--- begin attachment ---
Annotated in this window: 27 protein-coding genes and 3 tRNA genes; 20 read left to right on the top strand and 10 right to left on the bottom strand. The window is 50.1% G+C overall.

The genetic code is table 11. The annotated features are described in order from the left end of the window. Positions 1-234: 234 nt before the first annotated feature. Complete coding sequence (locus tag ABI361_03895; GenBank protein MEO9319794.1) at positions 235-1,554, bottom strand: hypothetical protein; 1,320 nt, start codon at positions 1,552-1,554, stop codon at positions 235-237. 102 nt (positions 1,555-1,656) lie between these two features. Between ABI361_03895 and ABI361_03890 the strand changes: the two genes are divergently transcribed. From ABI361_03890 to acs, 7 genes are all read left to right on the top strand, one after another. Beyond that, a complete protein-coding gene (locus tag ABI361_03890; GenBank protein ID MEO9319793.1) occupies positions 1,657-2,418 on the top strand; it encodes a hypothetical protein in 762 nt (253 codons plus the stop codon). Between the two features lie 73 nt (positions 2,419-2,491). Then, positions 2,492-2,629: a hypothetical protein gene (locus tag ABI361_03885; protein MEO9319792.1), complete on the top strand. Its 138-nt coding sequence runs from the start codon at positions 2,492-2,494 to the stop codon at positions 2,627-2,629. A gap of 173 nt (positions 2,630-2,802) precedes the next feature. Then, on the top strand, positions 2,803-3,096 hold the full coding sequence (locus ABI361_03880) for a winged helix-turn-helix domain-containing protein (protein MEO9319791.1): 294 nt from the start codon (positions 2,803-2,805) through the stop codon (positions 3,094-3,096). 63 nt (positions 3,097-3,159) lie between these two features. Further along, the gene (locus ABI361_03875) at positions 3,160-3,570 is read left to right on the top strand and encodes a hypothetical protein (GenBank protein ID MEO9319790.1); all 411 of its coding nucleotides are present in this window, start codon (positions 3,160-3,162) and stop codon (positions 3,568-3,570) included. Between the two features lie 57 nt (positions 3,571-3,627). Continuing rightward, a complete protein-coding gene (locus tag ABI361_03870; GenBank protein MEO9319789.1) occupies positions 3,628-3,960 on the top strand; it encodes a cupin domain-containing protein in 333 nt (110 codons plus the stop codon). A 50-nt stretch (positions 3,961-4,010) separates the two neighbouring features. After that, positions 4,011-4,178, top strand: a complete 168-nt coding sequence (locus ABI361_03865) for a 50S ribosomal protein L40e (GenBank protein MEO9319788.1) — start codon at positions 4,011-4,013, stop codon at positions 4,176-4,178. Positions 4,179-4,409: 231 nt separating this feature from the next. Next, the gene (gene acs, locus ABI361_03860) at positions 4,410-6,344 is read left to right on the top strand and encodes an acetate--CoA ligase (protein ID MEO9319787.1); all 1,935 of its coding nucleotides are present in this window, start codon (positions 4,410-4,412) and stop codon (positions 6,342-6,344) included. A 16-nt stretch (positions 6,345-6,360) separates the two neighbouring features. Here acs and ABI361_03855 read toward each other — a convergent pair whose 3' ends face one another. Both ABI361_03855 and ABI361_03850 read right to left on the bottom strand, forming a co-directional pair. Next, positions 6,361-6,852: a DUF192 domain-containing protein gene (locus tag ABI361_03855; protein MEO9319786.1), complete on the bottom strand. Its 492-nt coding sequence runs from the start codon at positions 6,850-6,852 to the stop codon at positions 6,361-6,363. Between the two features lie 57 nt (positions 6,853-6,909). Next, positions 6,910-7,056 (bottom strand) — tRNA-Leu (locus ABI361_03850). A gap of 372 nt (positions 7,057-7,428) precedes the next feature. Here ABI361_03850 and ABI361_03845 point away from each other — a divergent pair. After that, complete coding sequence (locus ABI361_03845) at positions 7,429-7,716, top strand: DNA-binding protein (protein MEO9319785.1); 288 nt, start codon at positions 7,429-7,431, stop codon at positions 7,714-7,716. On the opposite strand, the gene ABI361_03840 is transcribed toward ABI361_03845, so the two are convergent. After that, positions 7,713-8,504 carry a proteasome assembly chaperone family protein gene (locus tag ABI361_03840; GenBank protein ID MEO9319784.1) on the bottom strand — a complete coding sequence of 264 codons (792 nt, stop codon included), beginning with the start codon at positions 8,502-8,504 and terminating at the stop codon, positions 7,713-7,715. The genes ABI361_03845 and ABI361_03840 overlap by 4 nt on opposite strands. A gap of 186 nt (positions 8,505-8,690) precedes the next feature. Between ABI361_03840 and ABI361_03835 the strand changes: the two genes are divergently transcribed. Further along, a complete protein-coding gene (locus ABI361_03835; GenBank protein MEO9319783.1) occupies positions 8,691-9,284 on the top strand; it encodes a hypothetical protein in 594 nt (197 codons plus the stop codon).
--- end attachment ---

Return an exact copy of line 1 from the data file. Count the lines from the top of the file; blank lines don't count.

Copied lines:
Annotated in this window: 27 protein-coding genes and 3 tRNA genes; 20 read left to right on the top strand and 10 right to left on the bottom strand. The window is 50.1% G+C overall.